Tóm tắt Luận án Impacts of foreign direct investment on import and export in Vietnam

Positive impacts: The appearance of FDI enterprises created a large number of

jobs for Vietnam’s employees. Also, Vietnam’s labor working for FDI enterprises

would be equipped with export manufacturing knowledge and skills based on the

requirements of foreign investors. Finally, local export enterprises in Vietnam might

access and receive knowledge transfer from FDI enterprises through labor movement

from FDI enterprises to these local ones. The application of export manufacturing

knowledge, skill and experiences of this labor movement would bring about favorable

conditions for the improvement of local human resource quality, which would promote

export competence of local enterprises, enhancing national export competence.

Negative impacts: Labor movement not only takes place in one way from FDI

enterprises to Vietnam’s local export ones but also in the reversed way, which was even in

a stronger basis. After working and getting experiences from local export enterprises, a

large number of employees moved to FDI ones. This caused “brain drain” of local export

enterprises. This phenomenon might result in negative impacts on export business

activities in local enterprises due to the loss of human resource, especially, qualified and

skillful labor in the area of manufacturing export goods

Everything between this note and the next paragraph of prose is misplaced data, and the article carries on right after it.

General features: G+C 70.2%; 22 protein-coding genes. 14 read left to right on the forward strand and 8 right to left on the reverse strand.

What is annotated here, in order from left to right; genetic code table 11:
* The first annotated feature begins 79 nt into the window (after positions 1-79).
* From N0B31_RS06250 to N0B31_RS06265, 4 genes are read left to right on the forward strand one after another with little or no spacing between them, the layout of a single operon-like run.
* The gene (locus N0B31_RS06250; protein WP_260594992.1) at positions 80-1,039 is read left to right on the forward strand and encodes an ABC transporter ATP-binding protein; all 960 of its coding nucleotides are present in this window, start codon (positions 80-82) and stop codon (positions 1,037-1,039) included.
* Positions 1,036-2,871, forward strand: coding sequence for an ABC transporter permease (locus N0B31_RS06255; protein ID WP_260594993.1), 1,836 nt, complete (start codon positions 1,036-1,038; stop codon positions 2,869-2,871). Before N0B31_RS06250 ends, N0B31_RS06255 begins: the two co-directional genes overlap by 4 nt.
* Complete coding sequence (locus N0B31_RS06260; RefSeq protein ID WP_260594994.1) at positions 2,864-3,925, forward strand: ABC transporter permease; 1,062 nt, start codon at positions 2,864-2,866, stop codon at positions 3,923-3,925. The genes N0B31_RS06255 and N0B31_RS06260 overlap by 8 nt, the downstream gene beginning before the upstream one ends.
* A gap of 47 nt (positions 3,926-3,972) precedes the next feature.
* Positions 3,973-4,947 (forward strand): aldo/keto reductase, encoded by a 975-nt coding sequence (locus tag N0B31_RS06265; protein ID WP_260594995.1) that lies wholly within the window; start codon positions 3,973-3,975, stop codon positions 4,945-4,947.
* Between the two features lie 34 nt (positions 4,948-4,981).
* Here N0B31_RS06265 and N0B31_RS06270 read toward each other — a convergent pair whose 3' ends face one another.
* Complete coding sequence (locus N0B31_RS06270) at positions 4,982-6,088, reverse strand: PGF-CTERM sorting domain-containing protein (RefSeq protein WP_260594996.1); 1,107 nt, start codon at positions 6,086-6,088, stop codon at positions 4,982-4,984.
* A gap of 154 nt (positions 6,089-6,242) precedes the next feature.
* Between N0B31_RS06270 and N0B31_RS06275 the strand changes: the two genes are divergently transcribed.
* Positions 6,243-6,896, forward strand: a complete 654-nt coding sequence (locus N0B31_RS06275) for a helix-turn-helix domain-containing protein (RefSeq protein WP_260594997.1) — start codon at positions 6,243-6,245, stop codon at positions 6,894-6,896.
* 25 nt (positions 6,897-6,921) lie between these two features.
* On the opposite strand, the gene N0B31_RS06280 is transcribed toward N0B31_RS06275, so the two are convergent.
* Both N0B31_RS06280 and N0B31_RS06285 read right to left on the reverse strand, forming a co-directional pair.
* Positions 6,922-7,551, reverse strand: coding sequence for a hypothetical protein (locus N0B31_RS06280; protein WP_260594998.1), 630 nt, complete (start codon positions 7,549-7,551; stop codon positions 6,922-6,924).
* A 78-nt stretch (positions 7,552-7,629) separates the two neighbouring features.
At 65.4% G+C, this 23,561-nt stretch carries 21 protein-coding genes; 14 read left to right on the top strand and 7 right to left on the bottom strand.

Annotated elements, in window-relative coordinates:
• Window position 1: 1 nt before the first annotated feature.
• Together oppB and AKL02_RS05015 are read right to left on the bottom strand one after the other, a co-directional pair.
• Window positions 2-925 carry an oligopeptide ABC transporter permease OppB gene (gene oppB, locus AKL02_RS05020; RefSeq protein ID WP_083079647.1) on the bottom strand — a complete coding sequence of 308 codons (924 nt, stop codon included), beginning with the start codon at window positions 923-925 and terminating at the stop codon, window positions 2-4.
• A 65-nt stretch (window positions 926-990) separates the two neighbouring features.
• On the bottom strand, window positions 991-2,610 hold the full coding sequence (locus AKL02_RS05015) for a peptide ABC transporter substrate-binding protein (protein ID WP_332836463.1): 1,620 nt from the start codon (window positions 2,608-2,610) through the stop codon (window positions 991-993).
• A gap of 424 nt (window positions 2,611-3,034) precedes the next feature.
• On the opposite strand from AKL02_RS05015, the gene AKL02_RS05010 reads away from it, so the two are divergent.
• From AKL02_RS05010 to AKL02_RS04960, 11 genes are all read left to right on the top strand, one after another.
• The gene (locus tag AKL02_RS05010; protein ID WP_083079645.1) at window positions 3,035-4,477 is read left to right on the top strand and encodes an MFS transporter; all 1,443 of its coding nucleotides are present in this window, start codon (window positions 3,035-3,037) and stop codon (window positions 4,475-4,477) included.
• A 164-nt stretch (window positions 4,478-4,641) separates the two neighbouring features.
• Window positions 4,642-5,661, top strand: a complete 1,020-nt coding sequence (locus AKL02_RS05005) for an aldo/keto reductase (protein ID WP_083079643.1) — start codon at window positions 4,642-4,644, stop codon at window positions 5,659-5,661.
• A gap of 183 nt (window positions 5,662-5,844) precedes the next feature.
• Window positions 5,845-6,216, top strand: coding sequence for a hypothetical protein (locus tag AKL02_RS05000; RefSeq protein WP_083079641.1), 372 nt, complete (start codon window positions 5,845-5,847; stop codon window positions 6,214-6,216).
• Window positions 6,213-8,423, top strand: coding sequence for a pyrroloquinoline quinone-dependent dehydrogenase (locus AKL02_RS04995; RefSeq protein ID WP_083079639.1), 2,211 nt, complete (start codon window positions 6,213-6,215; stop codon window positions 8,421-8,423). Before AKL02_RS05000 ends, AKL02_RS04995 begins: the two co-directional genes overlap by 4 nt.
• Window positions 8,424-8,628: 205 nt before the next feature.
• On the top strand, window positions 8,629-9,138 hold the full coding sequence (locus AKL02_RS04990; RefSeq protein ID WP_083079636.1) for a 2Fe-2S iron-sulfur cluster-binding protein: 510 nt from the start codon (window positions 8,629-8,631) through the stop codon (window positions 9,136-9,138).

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over the market of local enterprises. (2) Channel of technology transfer and R&D activity: First, channel of technology transfer from FDI enterprises: In addition to capital, FDI enterprises also bring about advanced manufacturing technology, skills and management competence, etc, to which the local enterprises can access through the channel of technology transfer. Second, R&D activity of FDI enterprises: This activity can have spreadingpositive technological impacts on local export enterprises, which contributes to the improvement of export capacity of these enterprises, increasing export turnover of the receiving country. (3) Channel of labor movement and knowledge transfer: First, local enterprises can access and receive knowledge transfer from FDI enterprises because there is labor movement from FDI enterprises to these enterprises. Second, labour movement does not happen one way from FDI enterprises to local ones, but it does reverse. A part of labor might work for FDI enterprises after having achieved great experiences. b. FDI’s impacts on import tunrover b1. Direct impact channels (1) FDI enterprises’ goods in replace of exported goods: Together with the appearance of FDI enterprises, the import of receiving country would decrease because previous imported goods can be replaced by those manufactured by FDI enterprises. This is FDI’s positive impact on import, helping in the reduction of import and improvement of balance of trade in the receiving country. (2) FDI enterprises’ import of machine, technology and manufacturing input: At the beginning, FDI enterprises, expecially business and manufacturing ones related to technology, usually have to import machine, technology, materials, even high quality human resource due to limited supply of the country. (3) FDI enterprises’ import of supporting industrial goods not produced by local market: In the early stage of attracting FDI, receiving countries, especially developing ones are normally uncapable of producing appropriate supporting industrial goods in response to FDI enterprises’ requirement. Therefore, FDI enterprises have to import these goods from their own home or another country. This results in an increase in import turnover of the receiving country. b2. Indirect impact channels (1) Spillover effect through reversed connection between FDI enterprises and local ones to increase manufacturing input supply capacity of local suppliers: Due to spreadingimpact of technology and knowledge transfer from FDI enterprises, manufacturing level of local enterprises can be improved, progressing to self-production of machine, input accessories, and even advancement of new technology that had to be imported beforehand. This impact of FDI would help in decreasing import value of the receiving country. (2) Channel of attracting more satellite FDI enterprises, developing domestic 10 supporting industries: The establishment of satellite FDI enterprises helps to provide products of supporting industries that had to be imported by both FDI and local enterprises in the past, which contributes to the limitation of these products’ import, gradually decreasing import turnover of FDI and local country, and increasing VA as well as localization of exported goods of the receiving country. 2.1.3.2. FDI impact channels over the structure of import export goods in the receiving country a. FDI’s impacts on the structure of export goods: (1) Increase in the proportion of processed-refined goods and high knowledge-based ones; (2) High value added thanks to FDI’s concentration on serving the transition of export goods under the orientation of raising the proportion of processed-refined goods and high knowledge- based ones; (3) Growth in the proportion of new products in the structure of export goods. b. Impact on the structure of import goods: (1) Increase in the proportion of capital goods in the structure of import goods; (2) Decrease in the proportion of consumer goods in the structure of import goods; (3) Changes in the proportion of supporting industrial goods in the structure of import goods. 2.1.3.3. FDI impact transmission channels over import export market in the receiving country a. Impact on the scope of import export market: FDI can widen the area of import export market of the receiving country through the following channels: (1) FDI’s capability of promoting international trade between the receiving country and investing ones; (2) distributing networks of TNCs; (3) information channel of import export market. b. Impact on the structure if import export market: Major import export market of a country can be altered through changes in the structure of FDI investors int his country. It is that fact that, in many countries, the greater the investment size is, the greater the bilateral trade value between the investing country and the receiving one is. Big investors would become key and strategic trade partners instead of traditional ones of the receiving country. So, FDI can change the structure of major import export market in the receiving country. 2.2. International experiences in fostering FDI’s positive impacts and mitigating its negative impacts on the receiving country Emperical study on lessons learnt in China and Thailand helps the author to summarize five experiences for the case of Vietnam: (1) Developing local supporing industries; (2) Improving high quality human resource; (3) Encouraging FDI enterprises’ close connection with local ones; (4) Consistently upgrading infrastructure; (5) Selecting technology and foreign direct invetors; (6) Regulating and orienting FDI inflow in Vietnam with specific aims of developing the economy in each period; (7) Creating a favorable and transparent business environment. 2.3. Proposal of research frame on FDI’s impacts on import and export in Vietnam 2.3.1. Research frame on FDI’s impacts on import export of Vietnam 11 Based on the theory and practice of FDI’s impacts on import export of receiving country, the author modelized the research frame on FDI’s impacts on Vietnam’s import export as the following diagrams (2.1 and 2.2). Diagram 2.1: Resaech frame on FDI’s impacts on Vietanam’s export Source: Revised and proposed by the author Technology transfer and R&D activites FDI Direct FDI enterprises performing Export activities Competitiveness pressure over local export enterprises Export Structure of export goods Export turnover Knowledge transfer and labor movement Export market Information about export market Indiect FDI Direct Import Import turnover Struture of import goods FDI enteprises’ import of machine, equipment, technology and manufacturing inputs Import replacement by FDI enterprises’ goods FDI enterprises’ import of supporting industries non- prodcued by local market Reversed connection between FDI anterprises and local ones to improve manufacturing inputs supply of local enterpises Import market Attraction of more satellite FDI enterprises in the development of local industries of 12 Diagram 2.2: Resaech frame on FDI’s impacts on Vietanam’s import Source: Revised and proposed by the author 2.3.2. Proposal of model for evaluating FDI’s impacts on Vietnam import export The thesis aims at evaluating FDI’s impacts on Vietnam’s import export in three aspects: (1) FDI’s impacts on import export turnover; (2) FDI’s impacts on the structure of import export goods; (3) FDI’s impacts on import export market. However, due to time and data limits, in the quantitative analysis, the author only proposed the model for evaluating FDI’s impacts on import turnover and export turnover in Vietnam in order to provide partial proof for qualitative findings. This is the research drawback, which is expected to be completed in the upcoming studies. 2.3.2.1. Model to assess the impact of FDI on import-export turnover in Vietnam In this research, the author followed the gravity model by Magalhaes & Africano (2007), Zhang & Li (2007), Zhang & Song (2000), Jing Xiao (2009) with adjustment to be in appropriate with the case of Vietnam. Specifically, it is supposed that both import and export are mainly influenced by: (1) foreign direct investment capital (implemented by FDI); (2) Vietnam’s GDP; (3) GDP of partner countries; (4) geographical distance between Vietnam and partner countries; (5) foreign exchange between VND and currency of partner countries. The author proposed the research model on FDI’s impacts on import turnover and export turnover in Vietnam as the following: Ln(EXPit) = β0 + β1ln(FDIit) + β2ln(GDPPCit) + β3ln(VNGDPPCt) + β4ln(RERit) + β5(Distancei) + it0 Ln(IMPit) = β0 + β1ln(FDIit) + β2ln(GDPPCit) + β3ln(VNGDPPCt) + β4ln(RERit) + β5(Distancei) + it0 From the author’s perspective, the participation in WTO changed level of FDI’s impacts on Vietnam’s import and export turnover, and decreased influencing level of other independent variables like average GDP per capita, geographical distance and foreign exchange. Therefore, the author estimated FDI’s impacts and other independent variables on Vietnam’s import export turnover in two periods of pre and post WTO participation (1991-2006 and 2007-2016) to prove the conclusion. 2.3.2.2. Description of model’s variables + EXPit: Vietnam’s export turnover to partner country i in year t + IMPit: Vietnam’s import turnover from partner country i in year t + FDIit: implemented FDI capital in Vietnam of partner country i in year t + GDPPCit: Average Gross Domestic Product per capita of partner country i in year t + VNGDPPCt: Vietnam’s average Gross Domestic Product per capita in year t + DISi: Distance between Vietnam and partner country i + RERit: Foreign exchange between VND and currency of partner country i in year t + it0: deviation 2.3.2.3. Testing and estimation methods 2.3.2.4. Research data a. Data description The thesis applied panel data to evaluate FDI’s impacts on impoer turnover and export turnover in Vietnam. The author only considered 10 nations with biggest FDI Indirect 13 and bilateral trade value with Vietnam. The limitation of research scope waws decided based on the following reason: these 10 countries accounted for more than 90% total FDI in Vietnam and more than 80% total bilateral trade value between Vietnam and the world. Therefore, the consideration of 10 countries could assure representativeness and did not cause excessive data as an obstacle for the research. The collected data was in the period of 1992-2016. All of the above mentioned data regarding import turnover, export turnover, FDI, GDP...is calculated by USD with reference in the year 2000 to exclude inflation. b. Data collection source: Different sources. 2.3.2.5. Research hypothesis (related to the main variable) H1: FDI volume of partner country i in Vietnam has positive relationship with Vietnam’s export turnover to partner country i. H2: FDI volume of partner country i in Vietnam has positive relationship (in short term) and negative relationship (in long term) with Vietnam’s import turnover from partner country i. H3: WTO participation changed FDI’s impact level on Vietnam’s import turnover and export turnover. CHAPTER 3: STATUS OF FOREIGN DIRECT INVESTMENT’S IMPACTS ON VIETNAM’S IMPORT EXPORT IN THE PERIOD 1988-2018 3.1. Status of foreign direct investment and Vietnam’s import export in 1988-2018 3.1.1. Status of foreign direct investment in Vietnam in the period of 1988-2018 3.1.1.1. Size and number of projects Since the beginning of FDI attraction to the end of 2018, Vietnam obtained 29.643 projects with total amount of registered capital of 413,486 billion USD. The total implemented capital of 190,33 billion USD, accounting for 46,03% of total registered capital. Despite various changes in the period of 1988-2018, FDI inflow in Vietnam obviously showed an increasing tendency through thouse years. However, the rate of implemented capital compared with registered capital was at low level in relation to other countries in the region and in the world, which was 46,03% in the whole period of 1988-2018. 3.1.1.2. Investment structure Sectoral basis: In the period of 1988-2018, processing and manufacturing industries attracted 13.306 projects with total registered capital of 195,911 billion USD, accounting for 57,48% of total FDI. The second biggest FDI attracting sector was real estate business with 760 projects, equal to 57,933 billion USD, accounting for 17%. The third biggest one was manufacturing and distribution of electricity, water resource and air conditioner with 119 projects, equal to 23,093 billion USD, accounting for 6,78%. The rest 16 sectors accounted for nearly 20%. Investment mode basis: Most foreign investors chose the kind of business with 100% foreign capital. This was the favorable selection in terms of the number of projects and totoal registered capital with 20.772 projects, equal to 231,166 billion USD, accounting for 72,33%, which excelled the rest types of investment. 14 Investment place basis: Currently, all 63 provinces and cities in Vietnam have got FDI. With data in the period of 1988-2017, the leading city was Ho Chinh Minh, which was followed by Bình Dương, Hanoi, etc. The provinces attracting the least FDI in this period were Hà Giang, Lai Châu and Điện Biên. Investment partner basis: Until 2017, there had been 125 nations and territories directly investing in Vietnam. This number partially revealed the attraction of Vietnam in the eye of foreign investors. The four leading among them were South Korea, Japan, Singapore and Taiwan, of which the number of licienced projects and the amount of registered FDI were the highest. 3.1.2. The status of import export in Vietnam in the period of 1988-2017 3.1.2.1. Import export turnover and the balance of trade Regarding export turnover: Vietnam’s export turnover experienced steady growth in the period of 1988-2017 with relatively stable growth speed. From 3,795 billion USD in 1988, Vietnam’s export turnover grew up to 14,449 billion USD in 2000, 72,237 billion USD in 2010 and 214,019 billion USD in 2017. Regarding import turnover: Import turnover tended to increase in the period of 1988-2017. There were only three years 1989, 1991 and 2009 when the growth rate was negative with -6,93%; -15,04% and -13,34% respectively. Regarding total import export turnover: According to General Department of Vietnam Customs, until 31/12/2017, the Customs system recorded total import export turnover of Vietnam’s goods at 425,123 billion USD, which marked the highest growth in those past years. Regarding balance of trade: With the exclusion of the early period post Doi Moi, (1988-1995), from 1996 to 2015, Vietnam always suffered from trade deficit. Especially, during the strategic period, there was deep trade deficit with 81,329 billion USD, accounting for 20,76% of total export turnover in this period. In the period of 2016-2018, together with the increase in totoal import export turnover, Vietnam succeeded in trade surplus with 2,521 billion USD in 2016 and 2,915 billion USD in 2017 and 6,79 billion USD in 2018. 3.1.2.2. Structure of import export goods The structure of export goods: In 2018, goods with the highest proportion in the export structure were industrial ones with 82,8%, increasing by 1,7% compared with 2017. The following goods in the list were based on agriculture, aquaculture, with 10,9%, decreasing by 1,2% compared with 2017 and those belonging to fuel, mineral with 1,9% of total export turnover. The structure of import goods: In 2018, this structure was rather diversified with the main focus on goods serving export purpose such as computer and electronic accessories with 42,2 billion USD, increasing by 11,7% compared with 2017; machine, equipment, accessories with 33,73 billion USD, equal to 2017; iron and steel with 9,9 billion USD, increasing by 9%; plastic fuel with 9,1 billion USD, increasing by 19,6%. 3.1.2.3. Import export market Export market in 2018, Asia was the biggest commercial partner of Vietnam’s enterprises in 2018 with export value of 43,95%; the next continents were America 15 with 23,84%; European with 19,01%, of which EU-28 accounted for 17,2%; Australia with 2% and Africa with 1,2%. Import market in 2018, the countries from which Vietnam imported the biggest number of goods were situated in Asia with 80,29% of total import turnover of the nation. The following continents were the America with turnover of 20,33 billion U.SD., European with nearly 17,81 billion U.SD., in which, that number of E.U. market was. 13,89 billion U.SD., accounting for 5,87% of totoal import turnover of the nation. 3.2. Status of foreign direct investment’s impacts on Vietnam’s import export in the period of 1988-2018 3.2.1. Status of FDI’s impacts on Vietnam’s import export turnover 3.2.1.1. FDI’s impacts on export turnover a. Direct impact channels: The export value of. FDI area continuously increased through those years and accounted for higher and higher proportion in total export turnover of the country. From only 6,81 billion USD and 47% of total export turnover in 2000, the export value of FDI area increased to 175,5 billion USD and accounted for 72,08% of total export turnover in 2018. So, FDI put positive impact on export turnover. National export turnover was raised thanks to FDI’s increase in export value. b. Indirect impact channels (1) Competitiveness pressure Positive impacts: The establishment of FDI enterprises in Vietnam resulted in pressure of competitiveness for local export enterprises, forcing these enterprises to invest in improving manufacturing technology, labour’s skills and qualification and management skills in order to produce and export competitive goods under the pressure of competitivess with FDI enterprises. Consequently, this would lead to the the increase in export opportunities and capability of local enterprises, which would raise Vietnam’s export turnover. However, the level of this impact in Vietnam was limited because foreign investors were not interested in joint venture and cooperation with local enterprises. Negative impacts: First, the appearance of FDI enterprises in Vietnam shifted the commerce of local export enterprises, which was from serving the export of those FDI enterprises to supplying them with products manufactured in Vietnam. Therefore, FDI resulted in the loss of export opportunities of local enterprises, which would decrease Vietnam’s export value. Second, the operation of FDI enterprises with strong financial background, high technology and good quality human resource caused harsh competitiveness, making many local export enterprises lose the input supply source for export and output consume market, which were achieved by FDI enterprises. Third, this race for cost reduction might make local enterprises choose poor quality manufacturing materials, use excessive labour compared with regulations of the export market. (2) Channels of technology transfer and R&D activity Positive impacts: First, through technology transfer channel of FDI enterprises: Technology transfer was FDI’s spillover effect channel over Vietnam’s export. FDI’s spreadingtechnological impacts on Vietnam were transmitted by two approaches: (i) foreign investors’ transfer of available technology to Vietnam; (ii) local 16 export enterpirses’ study of tips and techniques of applying technology through joint venture in business with FDI enterprises. Bofth of these two ways contributed to the increase in productivity of local export enterprises, which would lead to the rise in export turnover and local value of Vietnam’s export goods. Second, through R&D activity of FDI enterprises: Although there were big MNCs such as Nissan, Samsung, Hewlett- Parkard (HP), Bosch, Panasonic, Yamaha, Piaggio which established R&D center in Vietnam; their R&D activity in Vietnam only stopped at small and simple technology or researched suitable technology for the adaptation to Vietnam’s situation. Therefore, spreadingpositive technological impact of FDI on Vietnam’s export through R&D activity was still limited. Negative impacts: According to Report on implementation of technology transfer law by Ministry of technology and science, Vietnam in 2016, technology transfer activity through FDI’s projects in Vietnam in the past time was neither as successful as expected nor met the demand of economic development process. In fact, the technology transferred to Vietnam by foreign enterprises were not the advanced ones, some of which were at intermediate quality whereas most of which were out of date. This could make Vietnam become “a technology landsfill site”. (3) Channels of labor movement and knowledge transfer Positive impacts: The appearance of FDI enterprises created a large number of jobs for Vietnam’s employees. Also, Vietnam’s labor working for FDI enterprises would be equipped with export manufacturing knowledge and skills based on the requirements of foreign investors. Finally, local export enterprises in Vietnam might access and receive knowledge transfer from FDI enterprises through labor movement from FDI enterprises to these local ones. The application of export manufacturing knowledge, skill and experiences of this labor movement would bring about favorable conditions for the improvement of local human resource quality, which would promote export competence of local enterprises, enhancing national export competence. Negative impacts: Labor movement not only takes place in one way from FDI enterprises to Vietnam’s local export ones but also in the reversed way, which was even in a stronger basis. After working and getting experiences from local export enterprises, a large number of employees moved to FDI ones. This caused “brain drain” of local export enterprises. This phenomenon might result in negative impacts on export business activities in local enterprises due to the loss of human resource, especially, qualified and skillful labor in the area of manufacturing export goods. 3.2.1.2. FDI’s impacts on import turnover a. Direct impact channels Positive impacts: In the past, when Vietnam’s economy was outdated with underdeveloped manufacturing activities, there were numerous goods that could not be domestically produced even the basic ones. So, the only solution to this trouble was import. However, since the open-door period and foreign investment attraction, especially FDI inflow, Vietnam’s manufacturing experienced positive changes. FDI enterprises were established in different sectors and areas in Vietnam. There were various goods produced, many of which had been imported beforehand like electric ones, computer, phones, medicine, health equipment, car, motorbike, etc. So, FDI could 17 replace import goods with those of FDI enterprises made in Vietnam, which contributed to Vietnam’s import turnover decline. Negative impacts: (1) FDI enterprises’s import of equipment, technology and manufacturing inputs: In the early period of joining Vietnam’s market, FDI enterprises, especially those related to technology had to import machine, technology, input fuels and accessories, even high quality human resource; which were not provided by the local enterprises. So, in compliance with FD.I increase in Vietnam, import turnover of FDI area grew up, which resulted in Vietnam’s increasing import turnover. This impact was obvious in Vietnam because this was a developing country, of which technology level was low, human resource qualification was limited, and most FDI enterprises had to import equipment, technology and input fuel as well as accessories from investing countries. (2) FDI enterprises’ import of supporting industrial goods: Supporting industries played an important role in the economy, which directly created value added, improving competitiveness for the products and speeding up national industrialization. However, due to its weak supporting industries, Vietnam’s industry development largely depended on external resources. FDI enterprises in Vietnam had to import most goods of supporting industries to serve business and manufacturing activities. b. Indirect impact channels (1) Spillover effects through reversed connections between FDI enterprises and local ones to improve local suppliers’ capacity